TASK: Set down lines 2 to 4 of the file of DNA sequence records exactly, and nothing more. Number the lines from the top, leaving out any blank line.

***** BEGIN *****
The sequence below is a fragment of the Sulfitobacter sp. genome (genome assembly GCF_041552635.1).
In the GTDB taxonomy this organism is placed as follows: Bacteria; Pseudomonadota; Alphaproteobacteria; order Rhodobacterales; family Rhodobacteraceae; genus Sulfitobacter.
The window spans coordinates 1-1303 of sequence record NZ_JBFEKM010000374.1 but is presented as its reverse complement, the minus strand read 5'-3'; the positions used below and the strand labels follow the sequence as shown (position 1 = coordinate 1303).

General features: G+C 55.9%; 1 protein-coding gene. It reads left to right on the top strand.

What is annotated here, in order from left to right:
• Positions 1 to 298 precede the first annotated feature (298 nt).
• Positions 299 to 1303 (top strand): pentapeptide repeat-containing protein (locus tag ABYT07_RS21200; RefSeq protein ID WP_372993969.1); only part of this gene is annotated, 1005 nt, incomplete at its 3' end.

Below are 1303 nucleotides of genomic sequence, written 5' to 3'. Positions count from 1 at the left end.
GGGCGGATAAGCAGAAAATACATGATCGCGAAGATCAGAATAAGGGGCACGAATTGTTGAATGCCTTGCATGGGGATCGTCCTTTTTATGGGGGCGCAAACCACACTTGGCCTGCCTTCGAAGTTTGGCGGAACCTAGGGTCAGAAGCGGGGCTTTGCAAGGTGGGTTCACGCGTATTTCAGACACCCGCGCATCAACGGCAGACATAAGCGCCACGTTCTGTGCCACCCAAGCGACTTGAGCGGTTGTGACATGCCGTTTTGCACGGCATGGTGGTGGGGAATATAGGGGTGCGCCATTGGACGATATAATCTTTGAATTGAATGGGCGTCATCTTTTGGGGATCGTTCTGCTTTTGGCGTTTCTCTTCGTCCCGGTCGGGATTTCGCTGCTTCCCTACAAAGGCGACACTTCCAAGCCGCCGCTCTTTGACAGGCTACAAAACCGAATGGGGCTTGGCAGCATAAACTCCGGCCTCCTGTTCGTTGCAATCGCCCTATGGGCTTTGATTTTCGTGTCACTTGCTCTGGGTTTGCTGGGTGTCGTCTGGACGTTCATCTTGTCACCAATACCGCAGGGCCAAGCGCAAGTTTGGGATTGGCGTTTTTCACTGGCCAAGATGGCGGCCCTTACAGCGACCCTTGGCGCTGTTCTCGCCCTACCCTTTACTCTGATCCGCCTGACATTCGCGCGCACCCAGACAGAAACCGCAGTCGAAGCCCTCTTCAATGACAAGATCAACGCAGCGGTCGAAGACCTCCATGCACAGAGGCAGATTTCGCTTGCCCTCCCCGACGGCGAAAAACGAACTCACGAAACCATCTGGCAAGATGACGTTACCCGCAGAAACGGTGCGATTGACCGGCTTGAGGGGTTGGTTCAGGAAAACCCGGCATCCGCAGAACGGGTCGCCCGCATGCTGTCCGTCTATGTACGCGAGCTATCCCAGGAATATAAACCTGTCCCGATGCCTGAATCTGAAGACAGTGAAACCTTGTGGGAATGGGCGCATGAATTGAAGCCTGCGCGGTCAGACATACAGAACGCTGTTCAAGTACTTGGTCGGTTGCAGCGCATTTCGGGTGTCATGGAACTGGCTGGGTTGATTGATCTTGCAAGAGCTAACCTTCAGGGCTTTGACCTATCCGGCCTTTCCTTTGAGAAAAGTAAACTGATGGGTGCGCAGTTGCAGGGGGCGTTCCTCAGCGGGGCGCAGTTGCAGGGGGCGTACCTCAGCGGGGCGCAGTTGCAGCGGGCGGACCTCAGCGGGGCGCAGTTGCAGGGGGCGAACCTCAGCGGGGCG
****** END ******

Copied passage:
In the GTDB taxonomy this organism is placed as follows: Bacteria; Pseudomonadota; Alphaproteobacteria; order Rhodobacterales; family Rhodobacteraceae; genus Sulfitobacter.
The window spans coordinates 1-1303 of sequence record NZ_JBFEKM010000374.1 but is presented as its reverse complement, the minus strand read 5'-3'; the positions used below and the strand labels follow the sequence as shown (position 1 = coordinate 1303).

General features: G+C 55.9%; 1 protein-coding gene. It reads left to right on the top strand.